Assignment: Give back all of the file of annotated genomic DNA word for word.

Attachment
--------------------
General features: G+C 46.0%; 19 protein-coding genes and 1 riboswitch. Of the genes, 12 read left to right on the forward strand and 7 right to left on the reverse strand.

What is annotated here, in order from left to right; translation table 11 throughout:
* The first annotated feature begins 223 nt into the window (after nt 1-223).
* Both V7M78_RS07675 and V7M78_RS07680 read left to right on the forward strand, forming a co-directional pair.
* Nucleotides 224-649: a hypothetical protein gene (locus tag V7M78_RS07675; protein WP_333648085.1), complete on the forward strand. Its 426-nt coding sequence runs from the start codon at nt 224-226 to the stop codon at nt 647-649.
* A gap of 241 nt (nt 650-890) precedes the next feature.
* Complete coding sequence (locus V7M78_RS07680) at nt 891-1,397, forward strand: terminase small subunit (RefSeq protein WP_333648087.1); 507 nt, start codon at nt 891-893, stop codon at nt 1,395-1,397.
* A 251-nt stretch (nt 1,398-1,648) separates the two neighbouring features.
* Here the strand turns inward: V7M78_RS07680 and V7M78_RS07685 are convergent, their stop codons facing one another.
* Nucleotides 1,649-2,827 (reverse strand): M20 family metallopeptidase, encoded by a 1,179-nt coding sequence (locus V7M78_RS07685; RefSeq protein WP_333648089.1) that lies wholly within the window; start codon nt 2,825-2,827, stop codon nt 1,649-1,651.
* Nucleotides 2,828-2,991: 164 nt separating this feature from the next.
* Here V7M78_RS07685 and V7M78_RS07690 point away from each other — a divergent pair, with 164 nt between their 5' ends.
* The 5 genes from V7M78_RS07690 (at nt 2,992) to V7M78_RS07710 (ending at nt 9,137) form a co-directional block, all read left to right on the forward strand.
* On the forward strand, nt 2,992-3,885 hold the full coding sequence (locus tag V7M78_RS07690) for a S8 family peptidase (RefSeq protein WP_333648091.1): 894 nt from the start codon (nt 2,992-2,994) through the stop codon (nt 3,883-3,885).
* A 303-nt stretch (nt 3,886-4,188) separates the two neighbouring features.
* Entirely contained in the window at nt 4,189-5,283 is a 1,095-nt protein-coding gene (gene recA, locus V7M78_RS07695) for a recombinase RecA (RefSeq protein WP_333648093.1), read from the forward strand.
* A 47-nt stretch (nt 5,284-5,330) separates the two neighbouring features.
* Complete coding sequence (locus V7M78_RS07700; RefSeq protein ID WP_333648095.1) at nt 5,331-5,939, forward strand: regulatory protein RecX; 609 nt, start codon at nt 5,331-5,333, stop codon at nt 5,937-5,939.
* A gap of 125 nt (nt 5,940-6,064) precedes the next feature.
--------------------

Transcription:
General features: G+C 46.0%; 19 protein-coding genes and 1 riboswitch. Of the genes, 12 read left to right on the forward strand and 7 right to left on the reverse strand.

What is annotated here, in order from left to right; translation table 11 throughout:
* The first annotated feature begins 223 nt into the window (after nt 1-223).
* Both V7M78_RS07675 and V7M78_RS07680 read left to right on the forward strand, forming a co-directional pair.
* Nucleotides 224-649: a hypothetical protein gene (locus tag V7M78_RS07675; protein WP_333648085.1), complete on the forward strand. Its 426-nt coding sequence runs from the start codon at nt 224-226 to the stop codon at nt 647-649.
* A gap of 241 nt (nt 650-890) precedes the next feature.
* Complete coding sequence (locus V7M78_RS07680) at nt 891-1,397, forward strand: terminase small subunit (RefSeq protein WP_333648087.1); 507 nt, start codon at nt 891-893, stop codon at nt 1,395-1,397.
* A 251-nt stretch (nt 1,398-1,648) separates the two neighbouring features.
* Here the strand turns inward: V7M78_RS07680 and V7M78_RS07685 are convergent, their stop codons facing one another.
* Nucleotides 1,649-2,827 (reverse strand): M20 family metallopeptidase, encoded by a 1,179-nt coding sequence (locus V7M78_RS07685; RefSeq protein WP_333648089.1) that lies wholly within the window; start codon nt 2,825-2,827, stop codon nt 1,649-1,651.
* Nucleotides 2,828-2,991: 164 nt separating this feature from the next.
* Here V7M78_RS07685 and V7M78_RS07690 point away from each other — a divergent pair, with 164 nt between their 5' ends.
* The 5 genes from V7M78_RS07690 (at nt 2,992) to V7M78_RS07710 (ending at nt 9,137) form a co-directional block, all read left to right on the forward strand.
* On the forward strand, nt 2,992-3,885 hold the full coding sequence (locus tag V7M78_RS07690) for a S8 family peptidase (RefSeq protein WP_333648091.1): 894 nt from the start codon (nt 2,992-2,994) through the stop codon (nt 3,883-3,885).
* A 303-nt stretch (nt 3,886-4,188) separates the two neighbouring features.
* Entirely contained in the window at nt 4,189-5,283 is a 1,095-nt protein-coding gene (gene recA, locus V7M78_RS07695) for a recombinase RecA (RefSeq protein WP_333648093.1), read from the forward strand.
* A 47-nt stretch (nt 5,284-5,330) separates the two neighbouring features.
* Complete coding sequence (locus V7M78_RS07700; RefSeq protein ID WP_333648095.1) at nt 5,331-5,939, forward strand: regulatory protein RecX; 609 nt, start codon at nt 5,331-5,333, stop codon at nt 5,937-5,939.
* A gap of 125 nt (nt 5,940-6,064) precedes the next feature.